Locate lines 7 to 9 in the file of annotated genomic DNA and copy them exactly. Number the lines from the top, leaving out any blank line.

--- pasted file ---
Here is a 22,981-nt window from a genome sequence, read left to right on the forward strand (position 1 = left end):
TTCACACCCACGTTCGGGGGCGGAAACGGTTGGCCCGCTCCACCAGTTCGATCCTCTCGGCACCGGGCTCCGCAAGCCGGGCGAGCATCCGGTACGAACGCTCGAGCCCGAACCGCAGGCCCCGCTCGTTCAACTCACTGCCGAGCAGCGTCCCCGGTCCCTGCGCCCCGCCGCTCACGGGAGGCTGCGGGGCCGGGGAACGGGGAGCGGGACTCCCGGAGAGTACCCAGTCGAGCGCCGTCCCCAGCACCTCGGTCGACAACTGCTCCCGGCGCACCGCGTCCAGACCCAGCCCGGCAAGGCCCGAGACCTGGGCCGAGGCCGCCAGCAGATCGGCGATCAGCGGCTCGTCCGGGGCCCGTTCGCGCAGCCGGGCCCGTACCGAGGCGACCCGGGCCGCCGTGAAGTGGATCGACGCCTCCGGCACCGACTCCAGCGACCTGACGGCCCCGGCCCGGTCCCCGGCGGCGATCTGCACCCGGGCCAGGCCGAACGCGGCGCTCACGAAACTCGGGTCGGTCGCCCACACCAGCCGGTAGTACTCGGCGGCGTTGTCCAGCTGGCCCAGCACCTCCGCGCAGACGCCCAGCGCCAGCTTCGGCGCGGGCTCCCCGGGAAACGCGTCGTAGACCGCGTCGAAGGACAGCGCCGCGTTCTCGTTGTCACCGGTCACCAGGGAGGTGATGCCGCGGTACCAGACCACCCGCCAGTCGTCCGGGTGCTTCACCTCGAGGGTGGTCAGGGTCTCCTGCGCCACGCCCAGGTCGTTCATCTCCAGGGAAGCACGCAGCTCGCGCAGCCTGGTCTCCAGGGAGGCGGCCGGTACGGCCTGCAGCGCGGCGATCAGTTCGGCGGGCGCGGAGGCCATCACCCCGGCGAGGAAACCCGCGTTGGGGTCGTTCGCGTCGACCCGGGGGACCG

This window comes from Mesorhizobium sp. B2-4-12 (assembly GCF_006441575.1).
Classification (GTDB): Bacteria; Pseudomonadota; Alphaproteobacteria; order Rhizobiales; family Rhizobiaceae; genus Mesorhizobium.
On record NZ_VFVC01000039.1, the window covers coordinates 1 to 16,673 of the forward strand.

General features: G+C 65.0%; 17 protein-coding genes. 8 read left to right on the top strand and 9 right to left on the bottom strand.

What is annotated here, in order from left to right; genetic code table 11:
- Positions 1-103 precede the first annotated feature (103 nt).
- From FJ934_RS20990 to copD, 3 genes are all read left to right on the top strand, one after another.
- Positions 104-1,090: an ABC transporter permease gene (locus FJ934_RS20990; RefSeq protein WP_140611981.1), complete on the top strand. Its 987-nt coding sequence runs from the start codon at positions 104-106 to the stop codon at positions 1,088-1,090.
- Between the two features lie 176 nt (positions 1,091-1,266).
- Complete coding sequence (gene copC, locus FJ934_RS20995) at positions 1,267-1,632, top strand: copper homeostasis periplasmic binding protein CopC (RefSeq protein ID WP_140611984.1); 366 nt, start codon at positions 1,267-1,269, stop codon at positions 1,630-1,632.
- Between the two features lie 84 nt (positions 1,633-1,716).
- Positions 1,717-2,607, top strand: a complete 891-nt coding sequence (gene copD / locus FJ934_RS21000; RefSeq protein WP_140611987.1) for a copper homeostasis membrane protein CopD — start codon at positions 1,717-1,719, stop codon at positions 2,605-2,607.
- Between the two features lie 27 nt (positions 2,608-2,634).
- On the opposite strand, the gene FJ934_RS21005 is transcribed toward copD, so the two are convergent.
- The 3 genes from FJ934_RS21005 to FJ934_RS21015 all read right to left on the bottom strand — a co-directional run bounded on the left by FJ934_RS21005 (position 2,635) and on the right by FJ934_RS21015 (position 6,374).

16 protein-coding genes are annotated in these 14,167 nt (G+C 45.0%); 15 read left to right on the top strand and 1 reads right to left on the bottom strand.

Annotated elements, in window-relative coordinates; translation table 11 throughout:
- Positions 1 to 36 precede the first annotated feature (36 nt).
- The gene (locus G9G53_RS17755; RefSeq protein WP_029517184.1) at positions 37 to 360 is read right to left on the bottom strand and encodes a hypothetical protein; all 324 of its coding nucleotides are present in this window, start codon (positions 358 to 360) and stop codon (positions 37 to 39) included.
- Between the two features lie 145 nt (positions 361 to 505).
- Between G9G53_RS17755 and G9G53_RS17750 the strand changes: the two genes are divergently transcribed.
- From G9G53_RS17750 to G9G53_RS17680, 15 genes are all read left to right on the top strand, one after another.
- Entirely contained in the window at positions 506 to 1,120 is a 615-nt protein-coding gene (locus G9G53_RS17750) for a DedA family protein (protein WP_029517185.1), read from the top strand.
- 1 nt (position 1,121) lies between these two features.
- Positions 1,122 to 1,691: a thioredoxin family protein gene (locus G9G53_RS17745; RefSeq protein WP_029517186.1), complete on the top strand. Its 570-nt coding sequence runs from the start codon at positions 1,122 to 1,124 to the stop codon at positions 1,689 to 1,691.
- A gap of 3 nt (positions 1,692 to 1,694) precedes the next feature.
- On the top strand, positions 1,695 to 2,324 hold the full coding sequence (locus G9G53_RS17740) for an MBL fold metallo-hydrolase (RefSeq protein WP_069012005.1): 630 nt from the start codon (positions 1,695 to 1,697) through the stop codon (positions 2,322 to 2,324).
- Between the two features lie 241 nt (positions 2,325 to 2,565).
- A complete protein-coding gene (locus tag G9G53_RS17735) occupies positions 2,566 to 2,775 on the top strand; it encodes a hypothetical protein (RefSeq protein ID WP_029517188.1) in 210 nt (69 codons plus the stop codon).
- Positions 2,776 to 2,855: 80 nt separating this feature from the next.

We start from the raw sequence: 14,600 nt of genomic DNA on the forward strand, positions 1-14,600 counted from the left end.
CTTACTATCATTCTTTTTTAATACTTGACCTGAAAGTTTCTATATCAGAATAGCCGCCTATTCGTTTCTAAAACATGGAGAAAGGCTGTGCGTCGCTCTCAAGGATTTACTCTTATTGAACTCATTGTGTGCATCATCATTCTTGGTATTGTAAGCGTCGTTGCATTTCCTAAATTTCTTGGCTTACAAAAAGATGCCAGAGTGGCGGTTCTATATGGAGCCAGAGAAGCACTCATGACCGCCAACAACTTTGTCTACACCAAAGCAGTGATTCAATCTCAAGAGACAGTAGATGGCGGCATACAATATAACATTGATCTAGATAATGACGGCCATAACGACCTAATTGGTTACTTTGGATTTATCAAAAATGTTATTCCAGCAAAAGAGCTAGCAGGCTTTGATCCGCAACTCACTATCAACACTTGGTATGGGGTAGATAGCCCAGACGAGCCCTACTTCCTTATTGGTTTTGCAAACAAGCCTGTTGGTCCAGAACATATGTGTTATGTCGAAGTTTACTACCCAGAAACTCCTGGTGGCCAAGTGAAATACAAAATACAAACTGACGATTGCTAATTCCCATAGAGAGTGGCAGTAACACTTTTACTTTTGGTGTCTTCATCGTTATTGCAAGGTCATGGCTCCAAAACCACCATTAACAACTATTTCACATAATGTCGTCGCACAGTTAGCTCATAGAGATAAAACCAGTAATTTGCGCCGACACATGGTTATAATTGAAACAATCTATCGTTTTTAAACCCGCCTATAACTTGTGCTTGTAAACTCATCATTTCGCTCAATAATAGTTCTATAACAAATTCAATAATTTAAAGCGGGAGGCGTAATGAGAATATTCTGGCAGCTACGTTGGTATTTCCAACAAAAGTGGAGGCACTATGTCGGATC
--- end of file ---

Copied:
What is annotated here, in order from left to right; genetic code table 11:
- Positions 1-103 precede the first annotated feature (103 nt).
- From FJ934_RS20990 to copD, 3 genes are all read left to right on the top strand, one after another.